Do you have a lot of goals you can’t seem to make progress on? I do.

Why is working towards too many goals bad?

I’ve recently come to the realization that I can’t work towards all my goals and achieve the progress that I need. When you’re actively trying to make progress on too many goals, it makes it harder to get to your milestones. You’re spread too thin. When you can’t complete milestones, you quickly loose the drive to work on anything. Before long, you’ll give up. But it doesn’t have to be that way.

I’ve fell into this trap way too many times before. I’m guilty of being an overly ambitious developer. I have a ton of goals I want to achieve, and not enough time to get them all done.

For example, here are some of my goals:

  • Have a successful software development blog
  • Write an eBook
  • Write a real book
  • Progress at my full-time job
  • Start working part-time as an independent contractor
  • Work on my open source projects
  • Do research in the software engineering field
  • Start a podcast
  • Write more for Simple Programmer

I try to do all these things, and as a result I’ve only hit a few milestones on the way to completing my goals.

What can I do to achieve my goals?

You might be asking what you can possibly do to achieve all of your goals—is it even possible? I’m here to tell you it is possible, but it’s not easy.

If you want to start completing your goals, you’ll have to start narrowing your focus. You can’t work on 10 different things at once. Pick one of your goals and focus on that. If we look at successful programmers like Dennis Ritchie, Linus Torvalds, and Bill Gates, we start to notice that they poured everything into accomplishing just one goal. After they completed their first goals, it only became easier to achieve more.

Where would Bill Gates be if in the beginning of his career he split his work evenly between developing Windows, giving to charity, playing tennis, learning trombone, investing, and raising a family?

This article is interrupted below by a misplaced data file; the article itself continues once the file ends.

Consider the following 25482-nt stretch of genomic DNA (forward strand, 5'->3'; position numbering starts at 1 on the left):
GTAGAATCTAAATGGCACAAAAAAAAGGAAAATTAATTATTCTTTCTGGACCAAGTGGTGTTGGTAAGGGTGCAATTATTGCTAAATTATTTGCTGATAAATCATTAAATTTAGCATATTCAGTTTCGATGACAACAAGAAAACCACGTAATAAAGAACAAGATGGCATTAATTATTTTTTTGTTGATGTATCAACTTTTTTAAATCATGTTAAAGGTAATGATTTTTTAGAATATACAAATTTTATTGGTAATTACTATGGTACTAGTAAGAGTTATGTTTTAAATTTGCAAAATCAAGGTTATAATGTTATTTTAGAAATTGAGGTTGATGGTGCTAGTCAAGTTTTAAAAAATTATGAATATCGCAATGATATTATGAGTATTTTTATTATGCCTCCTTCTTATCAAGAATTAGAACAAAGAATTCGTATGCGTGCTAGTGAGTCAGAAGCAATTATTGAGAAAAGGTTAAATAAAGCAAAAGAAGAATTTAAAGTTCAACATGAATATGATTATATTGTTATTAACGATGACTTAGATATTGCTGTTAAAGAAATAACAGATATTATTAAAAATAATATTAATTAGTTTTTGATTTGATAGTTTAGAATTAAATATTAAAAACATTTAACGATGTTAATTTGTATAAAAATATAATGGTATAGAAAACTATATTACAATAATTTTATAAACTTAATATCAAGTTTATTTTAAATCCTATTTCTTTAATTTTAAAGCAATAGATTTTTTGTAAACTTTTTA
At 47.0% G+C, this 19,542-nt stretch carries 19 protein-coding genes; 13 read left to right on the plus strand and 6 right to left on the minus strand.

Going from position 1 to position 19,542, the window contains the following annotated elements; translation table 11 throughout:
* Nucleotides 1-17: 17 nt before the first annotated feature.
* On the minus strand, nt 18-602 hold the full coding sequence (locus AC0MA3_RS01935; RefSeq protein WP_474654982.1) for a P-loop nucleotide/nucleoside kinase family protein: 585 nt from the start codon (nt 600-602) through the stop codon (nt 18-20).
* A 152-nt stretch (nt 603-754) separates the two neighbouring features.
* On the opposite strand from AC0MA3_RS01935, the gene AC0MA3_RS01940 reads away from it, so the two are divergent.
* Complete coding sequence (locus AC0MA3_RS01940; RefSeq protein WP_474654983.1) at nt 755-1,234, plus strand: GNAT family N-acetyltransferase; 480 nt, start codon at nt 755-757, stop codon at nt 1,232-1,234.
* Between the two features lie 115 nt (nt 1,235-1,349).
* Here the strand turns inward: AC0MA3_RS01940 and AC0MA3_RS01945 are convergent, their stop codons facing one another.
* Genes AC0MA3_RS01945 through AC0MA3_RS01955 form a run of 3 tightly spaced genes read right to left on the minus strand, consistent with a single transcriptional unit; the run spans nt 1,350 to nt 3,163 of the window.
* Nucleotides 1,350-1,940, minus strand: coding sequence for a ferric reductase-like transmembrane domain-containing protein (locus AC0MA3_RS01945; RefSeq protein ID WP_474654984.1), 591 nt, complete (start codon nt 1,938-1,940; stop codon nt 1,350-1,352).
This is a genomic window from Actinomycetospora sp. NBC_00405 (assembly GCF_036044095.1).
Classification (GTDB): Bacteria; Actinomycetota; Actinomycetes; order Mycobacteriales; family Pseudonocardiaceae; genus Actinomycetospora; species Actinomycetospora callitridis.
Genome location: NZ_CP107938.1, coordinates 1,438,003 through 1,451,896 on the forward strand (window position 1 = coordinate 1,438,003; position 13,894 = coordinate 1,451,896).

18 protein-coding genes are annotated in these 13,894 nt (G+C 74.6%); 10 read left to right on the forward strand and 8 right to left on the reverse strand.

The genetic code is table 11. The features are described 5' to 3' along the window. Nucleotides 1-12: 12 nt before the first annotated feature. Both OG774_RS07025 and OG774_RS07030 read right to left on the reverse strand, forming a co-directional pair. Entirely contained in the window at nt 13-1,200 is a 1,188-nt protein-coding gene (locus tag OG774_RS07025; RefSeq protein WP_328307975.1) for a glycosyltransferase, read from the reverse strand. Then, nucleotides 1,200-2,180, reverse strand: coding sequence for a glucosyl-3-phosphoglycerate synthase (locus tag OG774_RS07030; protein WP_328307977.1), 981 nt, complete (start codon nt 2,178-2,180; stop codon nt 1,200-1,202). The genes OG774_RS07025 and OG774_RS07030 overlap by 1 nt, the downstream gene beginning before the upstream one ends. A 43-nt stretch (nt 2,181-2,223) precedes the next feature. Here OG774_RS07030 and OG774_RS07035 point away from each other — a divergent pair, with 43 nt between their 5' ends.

No where.

Prioritize your goals. Realize that some of them may have to be put off for a while, or you may not get to them at all. But once you start focusing on your top priority, you’ll start to see real progress being made.

For me, that means I’m going to focus more on my blog. If I keep blogging consistently, I’m going to improve as a developer, build skills in writing, build reputability, and attract attention from my employer and potential clients.

If you can accomplish one goal, the rest will get easier.

So think about what goals mean the most to you. Put them in order of priority. Also take into consideration which of those goals, when accomplished, would have the greatest impact on your other goals. Then you can start focusing on one goal, and you can start making real progress.

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1 Comment

  1. Nice Advice!
    Some of the thoughts that came up in my mind when reading your post:

    1. The idea of multitasking goals is bad. You should pour all of your energy into one thing. It’s like if you have a watering pot full of water, then if you pour it all into just ONE plant, it’ll grow healthier, but if you pour it into multiple plants, all of them can’t grow healthy.

    2. I do think that being an ambitious developer is good. Like when you set high goals, it’s set in your brain that this thing, I’m gonna be really serious about it. And so that you won’t tell yourself it’s something small. But of course you need to focus on one thing at a time.

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